But the idea lay dormant for many long years.
In the late ‘80s, Kidd Candelario started Grateful Dead Merchandising, in an effort to fight the bootleggers selling t-shirts and memorabilia at shows. Initially, GDM didn’t sell live records or CDs, but it was an obvious next step, and the Grateful Dead Records concept was revived. Kidd had the idea that Deadheads on the mailing list should be able to buy shows from the Vault, but as he says, “Then the powers that be decided, ‘Why should that happen?’”
Some resistance came from Arista, the Dead’s record company. When Grateful Dead Merchandising did start issuing records, it was seen as competition: “Originally, Arista didn’t want us to print any more than 25,000 copies.” (Latvala also mentioned in ’93, “In terms of the contract with Arista Records, we can’t release anything after our contract started with them which was in ’77.” But this didn’t stay in effect – either he was mistaken, or Arista changed their minds.)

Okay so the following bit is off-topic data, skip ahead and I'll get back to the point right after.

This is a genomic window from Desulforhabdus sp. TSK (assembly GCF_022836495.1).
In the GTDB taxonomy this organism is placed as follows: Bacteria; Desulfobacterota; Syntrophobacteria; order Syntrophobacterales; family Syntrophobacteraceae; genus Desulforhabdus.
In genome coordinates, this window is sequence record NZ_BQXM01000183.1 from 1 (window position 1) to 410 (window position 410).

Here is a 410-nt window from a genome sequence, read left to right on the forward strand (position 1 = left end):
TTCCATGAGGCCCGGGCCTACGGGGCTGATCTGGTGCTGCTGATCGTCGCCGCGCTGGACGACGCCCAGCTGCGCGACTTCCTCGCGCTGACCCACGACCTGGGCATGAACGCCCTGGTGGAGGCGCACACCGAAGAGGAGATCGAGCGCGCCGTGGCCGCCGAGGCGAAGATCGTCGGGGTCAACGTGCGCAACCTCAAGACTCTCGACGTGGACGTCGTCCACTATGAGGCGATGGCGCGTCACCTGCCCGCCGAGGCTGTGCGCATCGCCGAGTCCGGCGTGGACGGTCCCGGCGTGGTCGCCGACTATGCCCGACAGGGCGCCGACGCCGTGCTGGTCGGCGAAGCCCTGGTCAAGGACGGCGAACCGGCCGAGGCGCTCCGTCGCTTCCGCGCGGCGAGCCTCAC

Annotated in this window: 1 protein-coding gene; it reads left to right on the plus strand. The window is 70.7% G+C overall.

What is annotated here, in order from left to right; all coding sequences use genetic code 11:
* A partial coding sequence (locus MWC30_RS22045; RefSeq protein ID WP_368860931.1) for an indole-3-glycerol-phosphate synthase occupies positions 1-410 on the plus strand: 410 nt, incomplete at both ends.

At any rate, in 1990 a sea-change started in Dead releases – first Phil Lesh put together the Without a Net compilation for Arista, but Dan Healy also had his own plans going on. As Healy said:
“There’s been requests for years from our audience, from fans wanting us to pull out favorite old shows and release them. We know that this has been coming for a long time, but it’s also true that the technology up until recently was such that it would have been diminishing returns to try and master some of this older material. We’re now on a monumental project… Because the older tapes are starting to get flaky, we decided that it was time to go through our entire collection of tapes and convert them to digital tapes and restore them… The digital format provides us with the means of retrieving the old tapes and restoring them in a much longer lasting format…